These questions are connected to the message, “Who Deserves to be Loved?” from Jan. 23, 2022. You can watch it here.
Dive In: This is a very familiar story for most so it could be particularly helpful to read this passage slowly in an unfamiliar translation of the Bible (e.g. N. T. Wright’s The New Testament for Everyone, Contemporary English Version, Amplified Bible, or The Message).
- Read it again. Where did you automatically see yourself in the story? Were you the one in the ditch, the priest, or Levite, the Samaritan, or the lawyer questioning Jesus? Try reading it (or hearing it read) and place yourself differently each time.
- Was there there anything that stood out to you that you never noticed before?
- What new insights did you glean as Marc expounded on the story in the sermon?
- Have you ever had an experience where you received help — material, emotional, or spiritual — from an unlikely person? How did that make you feel? Discuss how that altered your outlook on that person or perhaps even a group of people.
- Have you ever helped someone who least expected your help? What was their reaction? How did it impact your relationship?
- The lawyer (expert in the Law) wanted a definition of “neighbour.” What was Jesus’ answer or ‘definition’ (vv 36-37)?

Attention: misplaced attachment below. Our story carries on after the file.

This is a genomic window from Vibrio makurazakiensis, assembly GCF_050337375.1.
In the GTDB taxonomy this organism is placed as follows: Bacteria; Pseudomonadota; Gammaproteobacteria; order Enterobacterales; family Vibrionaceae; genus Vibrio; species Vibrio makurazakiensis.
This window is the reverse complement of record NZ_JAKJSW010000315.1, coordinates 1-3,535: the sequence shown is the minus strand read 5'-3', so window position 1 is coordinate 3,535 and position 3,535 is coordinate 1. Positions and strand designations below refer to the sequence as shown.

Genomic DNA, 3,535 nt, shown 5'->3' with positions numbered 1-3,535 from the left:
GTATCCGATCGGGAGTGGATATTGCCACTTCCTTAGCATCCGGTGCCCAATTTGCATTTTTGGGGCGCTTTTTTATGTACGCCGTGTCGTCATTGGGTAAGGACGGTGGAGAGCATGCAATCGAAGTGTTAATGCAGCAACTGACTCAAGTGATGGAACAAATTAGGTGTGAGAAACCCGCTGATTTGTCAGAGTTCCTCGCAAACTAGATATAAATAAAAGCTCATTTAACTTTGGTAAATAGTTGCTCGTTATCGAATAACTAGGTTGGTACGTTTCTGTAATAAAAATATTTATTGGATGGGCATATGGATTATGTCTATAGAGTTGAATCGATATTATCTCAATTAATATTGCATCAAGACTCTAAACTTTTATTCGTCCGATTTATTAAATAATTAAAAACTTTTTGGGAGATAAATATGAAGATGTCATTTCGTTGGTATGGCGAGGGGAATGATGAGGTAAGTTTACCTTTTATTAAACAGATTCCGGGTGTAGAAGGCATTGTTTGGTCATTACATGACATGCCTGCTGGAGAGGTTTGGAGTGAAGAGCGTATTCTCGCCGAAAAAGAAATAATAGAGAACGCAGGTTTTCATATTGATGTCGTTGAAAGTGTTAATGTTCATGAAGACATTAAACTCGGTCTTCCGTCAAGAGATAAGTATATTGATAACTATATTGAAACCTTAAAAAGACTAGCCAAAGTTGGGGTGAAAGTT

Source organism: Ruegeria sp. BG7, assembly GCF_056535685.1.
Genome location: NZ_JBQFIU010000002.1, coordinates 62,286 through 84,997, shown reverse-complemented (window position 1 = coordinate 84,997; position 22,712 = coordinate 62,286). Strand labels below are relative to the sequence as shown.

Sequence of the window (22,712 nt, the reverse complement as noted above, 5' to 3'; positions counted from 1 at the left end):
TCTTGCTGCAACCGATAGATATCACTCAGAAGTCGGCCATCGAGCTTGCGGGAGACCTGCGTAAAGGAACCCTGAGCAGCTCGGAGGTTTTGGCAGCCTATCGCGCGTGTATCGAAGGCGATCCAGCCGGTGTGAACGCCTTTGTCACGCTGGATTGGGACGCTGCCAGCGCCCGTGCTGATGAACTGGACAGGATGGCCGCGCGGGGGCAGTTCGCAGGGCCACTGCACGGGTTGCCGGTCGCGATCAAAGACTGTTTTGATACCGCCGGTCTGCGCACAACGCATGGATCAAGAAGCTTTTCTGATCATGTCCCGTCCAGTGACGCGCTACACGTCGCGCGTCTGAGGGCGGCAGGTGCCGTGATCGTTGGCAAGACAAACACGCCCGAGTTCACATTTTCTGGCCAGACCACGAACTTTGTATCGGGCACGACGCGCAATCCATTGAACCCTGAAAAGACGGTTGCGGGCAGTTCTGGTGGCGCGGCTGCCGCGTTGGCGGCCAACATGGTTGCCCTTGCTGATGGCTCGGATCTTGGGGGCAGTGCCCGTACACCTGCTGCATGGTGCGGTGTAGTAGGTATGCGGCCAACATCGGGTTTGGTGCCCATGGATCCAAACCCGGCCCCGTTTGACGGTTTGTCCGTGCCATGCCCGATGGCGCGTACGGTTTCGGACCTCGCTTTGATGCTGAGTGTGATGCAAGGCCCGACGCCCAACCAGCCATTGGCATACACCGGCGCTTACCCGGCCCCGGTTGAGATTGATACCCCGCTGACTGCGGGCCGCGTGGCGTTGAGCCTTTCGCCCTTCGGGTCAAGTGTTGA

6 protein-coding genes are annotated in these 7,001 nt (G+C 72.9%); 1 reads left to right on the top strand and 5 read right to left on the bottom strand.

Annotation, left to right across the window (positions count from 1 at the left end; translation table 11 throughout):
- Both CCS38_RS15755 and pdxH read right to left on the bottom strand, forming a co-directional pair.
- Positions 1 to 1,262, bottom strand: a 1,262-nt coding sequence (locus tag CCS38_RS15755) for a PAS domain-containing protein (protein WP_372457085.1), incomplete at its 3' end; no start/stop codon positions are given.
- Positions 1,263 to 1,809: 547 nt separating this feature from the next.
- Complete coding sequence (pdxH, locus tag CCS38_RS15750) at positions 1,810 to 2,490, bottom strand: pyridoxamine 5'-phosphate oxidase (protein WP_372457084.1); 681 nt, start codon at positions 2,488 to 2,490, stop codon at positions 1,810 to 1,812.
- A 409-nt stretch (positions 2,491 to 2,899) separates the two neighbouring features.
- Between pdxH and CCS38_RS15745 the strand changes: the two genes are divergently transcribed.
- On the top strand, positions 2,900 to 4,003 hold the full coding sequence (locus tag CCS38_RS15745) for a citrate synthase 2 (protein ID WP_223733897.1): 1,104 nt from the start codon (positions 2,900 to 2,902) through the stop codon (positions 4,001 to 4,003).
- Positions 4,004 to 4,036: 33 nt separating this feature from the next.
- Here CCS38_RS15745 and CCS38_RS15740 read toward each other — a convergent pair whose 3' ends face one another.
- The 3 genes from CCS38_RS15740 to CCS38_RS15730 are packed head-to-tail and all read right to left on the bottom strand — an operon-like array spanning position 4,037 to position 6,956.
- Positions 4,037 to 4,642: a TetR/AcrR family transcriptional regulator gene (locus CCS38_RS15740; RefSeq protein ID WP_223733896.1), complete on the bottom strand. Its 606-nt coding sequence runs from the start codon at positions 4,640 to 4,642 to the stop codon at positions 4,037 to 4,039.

- As you reflected on this passage or heard the sermon, did someone come to mind as “in the ditch” and needing your help?
- Donor fatigue is a real thing. Discuss the difficulty or tension between “costly giving” versus never feeling like you’ve ever done enough. Have you experienced “guilting” in a church context before? What is helpful for discerning when and how to give or help?
- In Judaism then and today, there were three categories of Jews in ancient Israel: Priests, Levites, and Israelites. A Jew identified with one of those categories. In naming the first two, Jesus set up the expectation of the third, as we would naturally fill in the blank “Father, Son, and …. (Holy Spirit).” For Jesus to sub in Samaritan for Israelite would have been jolting for the lawyer. What was Jesus trying to do?
- Jesus seems to be unpacking who and how we love. It seems like he’s connecting how we give to who we love. And who we love to how we see. Jesus blows up the lawyer’s label or prejudices about Samaritans — how he saw them. What might be some of our prejudices around groups of people (ethnic, religious, political) that need blowing up? Who might Jesus be calling us to see differently?